New book arrived.

Well, new for me. ‘ The tatters treasure chest’ is actually an old book, and contains reprints of tatting patterns from the 1920’s to 1950’s. It was with some hesitation that I bought this on ebay, as many of the vintage books I have bought recently have repeated patterns. This book does have some repeats, but enough different patterns so I don’t feel I have wasted my money.
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I wonder what pattern book has surprised you with unexpectedly wonderful patterns….
Until next time, happy tatting.
Fiona T

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3 Comments

Filed under Eye Candy, Patterns

3 responses to “New book arrived.

  1. Snap, I brought this book that arrived at the end of January, along with Jan’s new book arriving together. Until my hand deciedes to get better I have not tatted anything from them, I have been looking at the patterns but I think it was Jan’s books that surprised me a lot. I did enjoy tatting a few bits from Jan’s second book so I can’t wait to get going tatting some new patterns from these books. I have no idea what pattern would be first you will just have to wait to see what I tat.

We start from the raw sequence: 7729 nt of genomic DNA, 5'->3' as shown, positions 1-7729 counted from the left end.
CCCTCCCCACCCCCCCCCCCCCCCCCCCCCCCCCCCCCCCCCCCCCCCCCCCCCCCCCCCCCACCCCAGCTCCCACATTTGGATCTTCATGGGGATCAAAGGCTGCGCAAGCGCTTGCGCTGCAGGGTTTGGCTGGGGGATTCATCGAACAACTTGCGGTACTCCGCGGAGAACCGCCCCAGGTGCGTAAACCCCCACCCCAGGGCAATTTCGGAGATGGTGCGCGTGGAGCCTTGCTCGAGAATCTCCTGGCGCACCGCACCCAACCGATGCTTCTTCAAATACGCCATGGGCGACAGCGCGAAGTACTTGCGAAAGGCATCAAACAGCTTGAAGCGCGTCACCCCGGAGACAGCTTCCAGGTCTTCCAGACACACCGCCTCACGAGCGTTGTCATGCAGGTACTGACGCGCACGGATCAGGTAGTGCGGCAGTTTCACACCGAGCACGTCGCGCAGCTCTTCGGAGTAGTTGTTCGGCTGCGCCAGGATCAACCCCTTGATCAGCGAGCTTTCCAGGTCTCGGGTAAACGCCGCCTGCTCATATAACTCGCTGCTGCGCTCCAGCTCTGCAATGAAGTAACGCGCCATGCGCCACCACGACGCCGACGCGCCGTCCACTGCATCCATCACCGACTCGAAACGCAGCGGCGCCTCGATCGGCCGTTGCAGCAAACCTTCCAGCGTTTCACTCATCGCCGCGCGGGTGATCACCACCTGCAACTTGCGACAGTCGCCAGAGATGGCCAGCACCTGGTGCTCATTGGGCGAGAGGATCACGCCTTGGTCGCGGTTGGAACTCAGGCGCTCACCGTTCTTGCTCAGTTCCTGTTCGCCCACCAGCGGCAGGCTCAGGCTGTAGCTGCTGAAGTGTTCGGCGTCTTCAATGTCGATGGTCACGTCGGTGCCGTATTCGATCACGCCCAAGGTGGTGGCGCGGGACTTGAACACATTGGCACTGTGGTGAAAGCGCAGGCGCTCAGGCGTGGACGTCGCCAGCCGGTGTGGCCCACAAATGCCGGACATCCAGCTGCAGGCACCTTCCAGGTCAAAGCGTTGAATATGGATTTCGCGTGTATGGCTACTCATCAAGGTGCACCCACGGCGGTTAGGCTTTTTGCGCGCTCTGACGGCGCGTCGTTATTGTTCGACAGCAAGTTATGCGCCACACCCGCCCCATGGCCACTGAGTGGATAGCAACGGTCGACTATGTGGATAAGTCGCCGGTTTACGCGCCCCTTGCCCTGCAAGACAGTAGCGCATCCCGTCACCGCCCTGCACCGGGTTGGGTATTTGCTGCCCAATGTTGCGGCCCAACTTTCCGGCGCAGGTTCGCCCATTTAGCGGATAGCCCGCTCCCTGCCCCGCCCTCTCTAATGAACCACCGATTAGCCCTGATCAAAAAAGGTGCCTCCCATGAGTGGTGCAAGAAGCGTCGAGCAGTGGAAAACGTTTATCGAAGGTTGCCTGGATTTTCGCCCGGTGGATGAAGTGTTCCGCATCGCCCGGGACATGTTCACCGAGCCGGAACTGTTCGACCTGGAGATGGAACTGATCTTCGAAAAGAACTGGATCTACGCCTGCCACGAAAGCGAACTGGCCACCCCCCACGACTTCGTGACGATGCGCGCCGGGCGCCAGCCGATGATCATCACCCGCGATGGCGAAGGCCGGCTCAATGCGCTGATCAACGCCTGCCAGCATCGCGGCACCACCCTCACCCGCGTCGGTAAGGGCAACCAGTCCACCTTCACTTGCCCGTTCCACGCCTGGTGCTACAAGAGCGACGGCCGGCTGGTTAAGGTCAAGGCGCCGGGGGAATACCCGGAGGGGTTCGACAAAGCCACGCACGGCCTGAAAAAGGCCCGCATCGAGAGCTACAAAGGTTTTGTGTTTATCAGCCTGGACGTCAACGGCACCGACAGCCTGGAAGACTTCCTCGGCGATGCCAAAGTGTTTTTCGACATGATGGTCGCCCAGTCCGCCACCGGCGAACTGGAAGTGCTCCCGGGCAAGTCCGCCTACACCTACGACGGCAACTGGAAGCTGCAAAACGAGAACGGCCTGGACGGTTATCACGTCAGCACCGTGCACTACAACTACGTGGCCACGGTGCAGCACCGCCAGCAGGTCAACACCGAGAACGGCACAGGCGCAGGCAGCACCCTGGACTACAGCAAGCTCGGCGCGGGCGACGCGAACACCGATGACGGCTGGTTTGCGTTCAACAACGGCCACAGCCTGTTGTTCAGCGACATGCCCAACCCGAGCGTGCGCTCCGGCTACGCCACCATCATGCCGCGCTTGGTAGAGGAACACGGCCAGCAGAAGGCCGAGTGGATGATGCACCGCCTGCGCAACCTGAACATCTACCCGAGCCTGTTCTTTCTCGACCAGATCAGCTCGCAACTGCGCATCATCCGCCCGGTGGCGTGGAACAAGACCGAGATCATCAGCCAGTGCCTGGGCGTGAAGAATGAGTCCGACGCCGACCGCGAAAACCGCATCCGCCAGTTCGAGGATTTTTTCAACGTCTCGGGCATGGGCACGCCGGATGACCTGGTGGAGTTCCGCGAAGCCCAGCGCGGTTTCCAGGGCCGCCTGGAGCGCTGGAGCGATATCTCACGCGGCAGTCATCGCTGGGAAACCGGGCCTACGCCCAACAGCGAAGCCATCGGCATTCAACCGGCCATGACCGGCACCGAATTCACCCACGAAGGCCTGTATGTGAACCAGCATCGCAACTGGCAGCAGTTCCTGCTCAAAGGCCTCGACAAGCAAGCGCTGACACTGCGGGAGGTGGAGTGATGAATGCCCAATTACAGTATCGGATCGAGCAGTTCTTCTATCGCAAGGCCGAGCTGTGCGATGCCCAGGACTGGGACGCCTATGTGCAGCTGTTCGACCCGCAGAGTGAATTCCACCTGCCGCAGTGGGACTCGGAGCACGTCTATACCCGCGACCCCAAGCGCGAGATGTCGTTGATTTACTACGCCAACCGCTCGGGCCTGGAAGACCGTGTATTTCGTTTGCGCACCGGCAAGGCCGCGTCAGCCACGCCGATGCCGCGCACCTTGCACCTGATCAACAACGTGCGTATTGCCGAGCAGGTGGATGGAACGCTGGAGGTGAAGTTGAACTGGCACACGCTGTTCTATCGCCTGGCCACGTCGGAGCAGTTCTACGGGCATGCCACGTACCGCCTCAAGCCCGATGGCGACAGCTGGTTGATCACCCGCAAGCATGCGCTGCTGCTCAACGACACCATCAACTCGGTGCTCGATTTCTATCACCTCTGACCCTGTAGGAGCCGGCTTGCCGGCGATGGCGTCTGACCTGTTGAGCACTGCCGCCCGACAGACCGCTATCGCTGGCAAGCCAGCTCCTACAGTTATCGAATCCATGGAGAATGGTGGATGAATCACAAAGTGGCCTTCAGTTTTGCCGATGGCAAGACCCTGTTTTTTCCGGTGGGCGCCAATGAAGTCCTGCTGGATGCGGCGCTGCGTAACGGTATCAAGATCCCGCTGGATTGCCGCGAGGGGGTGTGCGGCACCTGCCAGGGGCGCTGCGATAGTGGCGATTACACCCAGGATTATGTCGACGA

Margaret

    • Oh Margaret, I hope your hand is better soon. I too enjoy pouring over the patterns and trying to prioritise them. Some thing about the anticipation of finding the right thread and pattern together is just really exciting!

  2. This compilation of old patterns was a new publication in 1990, just when I was learning to tat, and in fact was one of my first books back then. You could find it in LeeWards stores (predecessor of Michaels), along with some tatting threads and shuttles, which was lucky for me at the time, as I had no other source. It is a wonderful overview of the classic type of tatting that was done for several decades and is still attractive. I still marvel at the ingenuity and skill of the tatters and designers, especially when they would add deep corners to linens or handkerchiefs, or do inserts in placemats. And there is a treasure trove of innovative patterns in the edgings section. I also love the baby bonnet, which would look great over a lining, although I admit I’m too chicken to try to read the pattern. Of course, the patterns are written in the old style, which can be a little daunting, but that style was considered very efficient for years. (Fortunately, we have newer methods today.) I was able to do the edging patterns easily enough, however. This book kept me going until I found a tatting group (a miracle in itself!) and was introduced to a gal who owned a needlework shop and had access to many more tatting books and accessories that were otherwise difficult to find.

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